Please translate: 1. ‘dejar de cantar…joder.” 2. No quiero hacer los putos deberes. 3.  ¿Que coño estas haciendo?

 

The main difference between ‘fucking’ in English and other languages is that it can be used with verbs to emphasize how you feel. Therefore, if you start singing and it sounds like a cat being slowly castrated, I can say…

 

  1. “Stop fucking singing.”
  2. In other languages – the equivalent of ‘fucking’ is always used with a noun – “no quiero hacer los putos deberes.” When students try to use this form they often use ‘fuck’ when it should also be ‘fucking:’ “I don’t want to do my fucking homework.”
  3. “The fuck” is used when translating phrases like ‘¿que coño estas haciendo?’ – ‘what the fuck are you doing?’

 

EXERCISE: Think about three things, people or places that really annoy you. Use one of the above forms for each thing and express your anger.

 

  1. No tengo ganas…

Human beings are lazy. Extremely lazy. And that’s why you need the most common English phrase for describing why you didn’t do what you were supposed to do: I can’t be bothered / I couldn’t be bothered. While many students know that ‘bothered’ can mean ‘molestar’ they don’t know it’s relationship with the spanish word “ganas’’. (Be aware, however, that it’s quite rude to use as an excuse if someone wanted you to do something for them. Also, please note the relationship between ‘tener ganas’ y ‘no tener ganas’ and realize that ‘ganas’ is one of the hardest words to translate into English.

 

EXERCISE: write a sentence and tell us about something you were supposed to do but didn’t because you couldn’t be bothered. Structure it…” i was supposed to… but I couldn’t be bothered.” Bonus: how could you include ‘f-ing’ for emphasis.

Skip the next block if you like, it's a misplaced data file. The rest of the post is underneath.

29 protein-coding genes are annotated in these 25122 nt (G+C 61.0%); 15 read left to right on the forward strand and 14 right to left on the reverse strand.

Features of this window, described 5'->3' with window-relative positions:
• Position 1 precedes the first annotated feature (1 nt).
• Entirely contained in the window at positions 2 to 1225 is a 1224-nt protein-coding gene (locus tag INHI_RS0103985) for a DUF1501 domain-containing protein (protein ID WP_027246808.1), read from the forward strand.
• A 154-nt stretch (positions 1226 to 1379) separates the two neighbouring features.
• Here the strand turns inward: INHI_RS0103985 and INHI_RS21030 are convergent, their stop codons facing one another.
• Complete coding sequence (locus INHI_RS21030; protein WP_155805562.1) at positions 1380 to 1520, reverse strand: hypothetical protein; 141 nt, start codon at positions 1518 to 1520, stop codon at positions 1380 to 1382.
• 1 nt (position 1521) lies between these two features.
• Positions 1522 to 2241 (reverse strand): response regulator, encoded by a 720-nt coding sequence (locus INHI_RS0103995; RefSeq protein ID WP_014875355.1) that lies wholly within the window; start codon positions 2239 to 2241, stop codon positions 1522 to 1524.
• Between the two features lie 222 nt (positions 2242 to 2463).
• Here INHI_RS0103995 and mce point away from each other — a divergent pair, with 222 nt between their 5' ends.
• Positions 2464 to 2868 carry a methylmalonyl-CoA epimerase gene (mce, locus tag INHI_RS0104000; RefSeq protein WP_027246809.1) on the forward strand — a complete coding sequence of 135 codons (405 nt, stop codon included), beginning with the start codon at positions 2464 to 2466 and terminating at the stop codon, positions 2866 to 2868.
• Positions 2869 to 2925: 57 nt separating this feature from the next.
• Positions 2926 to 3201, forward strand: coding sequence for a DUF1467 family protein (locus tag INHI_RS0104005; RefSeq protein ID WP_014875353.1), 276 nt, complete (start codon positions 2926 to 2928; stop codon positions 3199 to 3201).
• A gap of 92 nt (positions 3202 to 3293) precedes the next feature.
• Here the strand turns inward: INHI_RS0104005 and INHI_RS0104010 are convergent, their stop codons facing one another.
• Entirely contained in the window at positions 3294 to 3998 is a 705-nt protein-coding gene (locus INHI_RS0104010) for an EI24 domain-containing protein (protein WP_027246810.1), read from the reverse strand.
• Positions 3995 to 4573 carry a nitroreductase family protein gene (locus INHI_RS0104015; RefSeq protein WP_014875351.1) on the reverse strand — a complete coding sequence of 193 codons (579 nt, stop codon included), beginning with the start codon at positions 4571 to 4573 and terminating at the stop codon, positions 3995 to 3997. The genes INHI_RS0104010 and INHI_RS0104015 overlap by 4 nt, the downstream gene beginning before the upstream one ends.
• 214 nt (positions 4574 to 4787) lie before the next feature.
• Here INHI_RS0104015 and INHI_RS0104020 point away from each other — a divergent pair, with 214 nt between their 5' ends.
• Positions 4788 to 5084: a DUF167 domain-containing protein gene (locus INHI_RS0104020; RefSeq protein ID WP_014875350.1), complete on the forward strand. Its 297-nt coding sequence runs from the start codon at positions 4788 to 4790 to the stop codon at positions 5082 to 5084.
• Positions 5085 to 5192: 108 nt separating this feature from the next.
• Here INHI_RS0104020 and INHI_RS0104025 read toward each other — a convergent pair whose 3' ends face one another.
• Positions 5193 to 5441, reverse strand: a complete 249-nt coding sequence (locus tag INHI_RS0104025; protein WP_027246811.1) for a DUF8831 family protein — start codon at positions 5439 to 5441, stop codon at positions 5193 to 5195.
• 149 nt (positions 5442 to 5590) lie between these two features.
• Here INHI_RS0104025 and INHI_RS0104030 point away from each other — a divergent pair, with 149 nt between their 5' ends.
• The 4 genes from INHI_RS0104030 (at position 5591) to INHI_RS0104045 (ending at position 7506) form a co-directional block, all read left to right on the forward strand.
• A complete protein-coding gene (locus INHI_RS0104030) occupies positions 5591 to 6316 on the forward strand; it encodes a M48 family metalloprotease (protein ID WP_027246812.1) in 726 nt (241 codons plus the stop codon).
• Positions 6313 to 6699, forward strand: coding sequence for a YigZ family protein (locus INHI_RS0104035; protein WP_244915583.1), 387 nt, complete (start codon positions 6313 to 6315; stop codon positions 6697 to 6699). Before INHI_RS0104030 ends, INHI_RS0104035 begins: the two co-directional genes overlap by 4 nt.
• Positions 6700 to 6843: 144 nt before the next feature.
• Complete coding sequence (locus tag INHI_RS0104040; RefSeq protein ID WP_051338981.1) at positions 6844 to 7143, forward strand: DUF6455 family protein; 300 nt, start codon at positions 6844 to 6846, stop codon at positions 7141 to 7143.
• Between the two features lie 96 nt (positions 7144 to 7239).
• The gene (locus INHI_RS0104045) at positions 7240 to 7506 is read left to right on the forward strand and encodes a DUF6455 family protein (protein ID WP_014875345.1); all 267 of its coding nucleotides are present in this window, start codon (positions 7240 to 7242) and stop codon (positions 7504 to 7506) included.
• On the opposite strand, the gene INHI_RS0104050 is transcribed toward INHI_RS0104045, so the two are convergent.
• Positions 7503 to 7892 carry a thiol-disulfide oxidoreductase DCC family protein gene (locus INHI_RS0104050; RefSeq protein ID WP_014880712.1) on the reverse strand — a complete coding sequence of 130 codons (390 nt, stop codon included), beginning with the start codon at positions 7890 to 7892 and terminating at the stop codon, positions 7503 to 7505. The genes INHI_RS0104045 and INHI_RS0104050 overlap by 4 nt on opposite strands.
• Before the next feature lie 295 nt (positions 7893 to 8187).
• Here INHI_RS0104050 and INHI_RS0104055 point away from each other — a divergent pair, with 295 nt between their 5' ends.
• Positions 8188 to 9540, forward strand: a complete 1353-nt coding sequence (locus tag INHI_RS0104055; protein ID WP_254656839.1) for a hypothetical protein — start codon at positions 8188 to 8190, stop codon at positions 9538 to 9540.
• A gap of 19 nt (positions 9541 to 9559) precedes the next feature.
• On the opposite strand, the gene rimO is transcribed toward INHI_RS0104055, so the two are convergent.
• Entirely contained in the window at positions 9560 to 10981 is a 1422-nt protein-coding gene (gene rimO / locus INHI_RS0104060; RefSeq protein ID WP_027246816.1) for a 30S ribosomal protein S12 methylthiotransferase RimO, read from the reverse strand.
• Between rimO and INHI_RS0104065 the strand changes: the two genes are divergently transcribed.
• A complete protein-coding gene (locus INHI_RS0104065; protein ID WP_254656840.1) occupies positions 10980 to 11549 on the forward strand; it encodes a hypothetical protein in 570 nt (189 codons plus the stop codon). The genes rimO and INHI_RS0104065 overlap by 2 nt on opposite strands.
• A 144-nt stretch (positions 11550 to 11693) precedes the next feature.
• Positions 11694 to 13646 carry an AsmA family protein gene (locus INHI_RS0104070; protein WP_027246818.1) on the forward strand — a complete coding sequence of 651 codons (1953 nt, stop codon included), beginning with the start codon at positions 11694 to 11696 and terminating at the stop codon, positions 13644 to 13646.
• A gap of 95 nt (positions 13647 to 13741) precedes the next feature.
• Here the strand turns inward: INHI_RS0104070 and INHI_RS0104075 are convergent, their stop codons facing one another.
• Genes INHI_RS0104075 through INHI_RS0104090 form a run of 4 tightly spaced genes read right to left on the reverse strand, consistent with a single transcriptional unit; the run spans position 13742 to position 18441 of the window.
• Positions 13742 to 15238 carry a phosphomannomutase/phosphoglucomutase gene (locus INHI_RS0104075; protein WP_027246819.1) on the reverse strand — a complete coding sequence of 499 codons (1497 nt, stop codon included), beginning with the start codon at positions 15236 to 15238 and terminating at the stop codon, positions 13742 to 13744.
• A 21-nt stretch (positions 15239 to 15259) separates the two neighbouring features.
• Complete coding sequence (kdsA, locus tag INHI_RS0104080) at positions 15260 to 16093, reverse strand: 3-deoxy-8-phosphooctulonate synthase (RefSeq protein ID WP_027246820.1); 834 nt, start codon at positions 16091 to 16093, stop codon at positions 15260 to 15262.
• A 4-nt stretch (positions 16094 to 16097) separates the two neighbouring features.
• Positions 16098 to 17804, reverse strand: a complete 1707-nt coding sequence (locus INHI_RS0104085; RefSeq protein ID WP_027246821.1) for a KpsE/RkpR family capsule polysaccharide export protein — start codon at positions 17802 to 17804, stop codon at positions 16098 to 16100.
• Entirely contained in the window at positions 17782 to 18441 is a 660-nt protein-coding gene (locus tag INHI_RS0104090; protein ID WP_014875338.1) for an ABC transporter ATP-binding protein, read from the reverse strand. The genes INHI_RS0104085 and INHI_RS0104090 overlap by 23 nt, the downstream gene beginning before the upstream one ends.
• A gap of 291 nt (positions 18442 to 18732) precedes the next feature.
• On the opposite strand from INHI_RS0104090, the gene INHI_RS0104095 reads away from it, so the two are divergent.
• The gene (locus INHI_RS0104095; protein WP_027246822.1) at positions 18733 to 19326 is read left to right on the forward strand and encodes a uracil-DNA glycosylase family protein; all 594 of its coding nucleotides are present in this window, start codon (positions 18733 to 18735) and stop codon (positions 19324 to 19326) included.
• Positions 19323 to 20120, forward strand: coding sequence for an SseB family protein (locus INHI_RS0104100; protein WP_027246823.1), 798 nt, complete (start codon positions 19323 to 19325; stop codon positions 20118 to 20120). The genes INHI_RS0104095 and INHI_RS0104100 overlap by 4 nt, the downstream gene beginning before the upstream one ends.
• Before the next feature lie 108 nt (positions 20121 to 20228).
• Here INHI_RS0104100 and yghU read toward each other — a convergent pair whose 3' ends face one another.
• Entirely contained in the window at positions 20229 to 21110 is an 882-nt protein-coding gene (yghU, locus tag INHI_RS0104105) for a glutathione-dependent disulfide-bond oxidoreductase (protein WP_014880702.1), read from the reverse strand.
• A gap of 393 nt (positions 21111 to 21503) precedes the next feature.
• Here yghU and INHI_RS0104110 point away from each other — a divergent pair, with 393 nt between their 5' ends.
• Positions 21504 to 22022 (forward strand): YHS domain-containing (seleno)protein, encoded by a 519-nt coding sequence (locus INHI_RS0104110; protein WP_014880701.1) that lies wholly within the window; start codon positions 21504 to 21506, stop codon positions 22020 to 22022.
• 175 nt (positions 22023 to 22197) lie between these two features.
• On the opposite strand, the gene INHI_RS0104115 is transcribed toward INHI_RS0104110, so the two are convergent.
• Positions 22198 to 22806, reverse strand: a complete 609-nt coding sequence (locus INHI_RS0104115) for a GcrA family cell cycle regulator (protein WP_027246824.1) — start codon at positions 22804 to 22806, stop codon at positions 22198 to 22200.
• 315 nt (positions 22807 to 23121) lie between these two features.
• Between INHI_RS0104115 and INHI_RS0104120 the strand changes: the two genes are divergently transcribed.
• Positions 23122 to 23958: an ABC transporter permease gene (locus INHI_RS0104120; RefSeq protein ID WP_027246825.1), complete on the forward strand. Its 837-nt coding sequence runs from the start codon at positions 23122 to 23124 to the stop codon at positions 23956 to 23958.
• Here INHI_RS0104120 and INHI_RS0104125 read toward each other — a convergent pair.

1. ¿Como va?

One of the most depressing things about a trip to London isn’t just the weather (though, with global warming – that’s all changing). No, it’s the fact that you’ll get into a black cab and even though you have a good level you won’t understand the first thing your driver says in the resulting friendly conversation. This is because many exchanges in English don’t begin with “how are you?” but “how’s it going?”. Also, many polite questions include this form in sentences like: ‘how’s work going?’

 

EXERCISE: Look at the person next to you and ask them sincerely…”how’s it going?” When the person asks you the same question I want you to answer sincerely. Then ask… “How’s work/university going?”

 

  1. 3 Exclamations: ojala…Menos mal…Más te vale

 

It is said that Latin people are more expressive of their emotions than Anglo Saxons. That’s why you need to be able to translate 3 of the important phrases for feelings and emotions from Spanish into English. Time and time again, I see students who don’t know how to translate these phrases. They are…

 

  1. I wish  that…
  2. Thank God that…
  3. You’d better…

 

EXERCISE: Deliver a brief monologue, including all the above phrases.

 

  1. Sea lo que sea…